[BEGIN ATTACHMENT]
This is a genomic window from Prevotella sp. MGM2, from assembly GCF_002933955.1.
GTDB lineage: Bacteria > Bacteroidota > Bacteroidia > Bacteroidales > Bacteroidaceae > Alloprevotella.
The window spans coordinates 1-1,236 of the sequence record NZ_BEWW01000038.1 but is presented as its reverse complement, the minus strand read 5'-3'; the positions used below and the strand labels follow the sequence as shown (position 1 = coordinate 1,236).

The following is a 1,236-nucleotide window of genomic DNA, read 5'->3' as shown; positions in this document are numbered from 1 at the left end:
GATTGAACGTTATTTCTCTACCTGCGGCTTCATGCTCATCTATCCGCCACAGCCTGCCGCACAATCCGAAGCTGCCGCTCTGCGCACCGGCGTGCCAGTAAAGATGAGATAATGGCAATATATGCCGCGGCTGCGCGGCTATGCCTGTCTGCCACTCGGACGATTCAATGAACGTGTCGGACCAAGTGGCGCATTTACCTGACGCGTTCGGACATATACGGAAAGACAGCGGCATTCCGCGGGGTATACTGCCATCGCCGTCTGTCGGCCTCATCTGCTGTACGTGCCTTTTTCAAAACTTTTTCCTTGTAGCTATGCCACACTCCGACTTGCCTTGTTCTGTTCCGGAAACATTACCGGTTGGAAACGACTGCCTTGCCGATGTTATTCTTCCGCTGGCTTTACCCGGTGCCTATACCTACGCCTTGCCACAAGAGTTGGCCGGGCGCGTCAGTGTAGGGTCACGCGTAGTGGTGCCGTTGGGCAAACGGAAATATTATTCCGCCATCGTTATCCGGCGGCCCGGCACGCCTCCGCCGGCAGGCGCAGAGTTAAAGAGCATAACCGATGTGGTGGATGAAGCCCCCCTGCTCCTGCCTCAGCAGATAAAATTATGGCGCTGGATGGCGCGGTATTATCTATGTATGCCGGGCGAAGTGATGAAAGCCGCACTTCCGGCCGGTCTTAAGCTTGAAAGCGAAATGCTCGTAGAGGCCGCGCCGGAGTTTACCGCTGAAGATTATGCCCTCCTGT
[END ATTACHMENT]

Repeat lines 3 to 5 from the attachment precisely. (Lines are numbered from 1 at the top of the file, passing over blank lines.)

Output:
The window spans coordinates 1-1,236 of the sequence record NZ_BEWW01000038.1 but is presented as its reverse complement, the minus strand read 5'-3'; the positions used below and the strand labels follow the sequence as shown (position 1 = coordinate 1,236).

The following is a 1,236-nucleotide window of genomic DNA, read 5'->3' as shown; positions in this document are numbered from 1 at the left end:
GATTGAACGTTATTTCTCTACCTGCGGCTTCATGCTCATCTATCCGCCACAGCCTGCCGCACAATCCGAAGCTGCCGCTCTGCGCACCGGCGTGCCAGTAAAGATGAGATAATGGCAATATATGCCGCGGCTGCGCGGCTATGCCTGTCTGCCACTCGGACGATTCAATGAACGTGTCGGACCAAGTGGCGCATTTACCTGACGCGTTCGGACATATACGGAAAGACAGCGGCATTCCGCGGGGTATACTGCCATCGCCGTCTGTCGGCCTCATCTGCTGTACGTGCCTTTTTCAAAACTTTTTCCTTGTAGCTATGCCACACTCCGACTTGCCTTGTTCTGTTCCGGAAACATTACCGGTTGGAAACGACTGCCTTGCCGATGTTATTCTTCCGCTGGCTTTACCCGGTGCCTATACCTACGCCTTGCCACAAGAGTTGGCCGGGCGCGTCAGTGTAGGGTCACGCGTAGTGGTGCCGTTGGGCAAACGGAAATATTATTCCGCCATCGTTATCCGGCGGCCCGGCACGCCTCCGCCGGCAGGCGCAGAGTTAAAGAGCATAACCGATGTGGTGGATGAAGCCCCCCTGCTCCTGCCTCAGCAGATAAAATTATGGCGCTGGATGGCGCGGTATTATCTATGTATGCCGGGCGAAGTGATGAAAGCCGCACTTCCGGCCGGTCTTAAGCTTGAAAGCGAAATGCTCGTAGAGGCCGCGCCGGAGTTTACCGCTGAAGATTATGCCCTCCTGT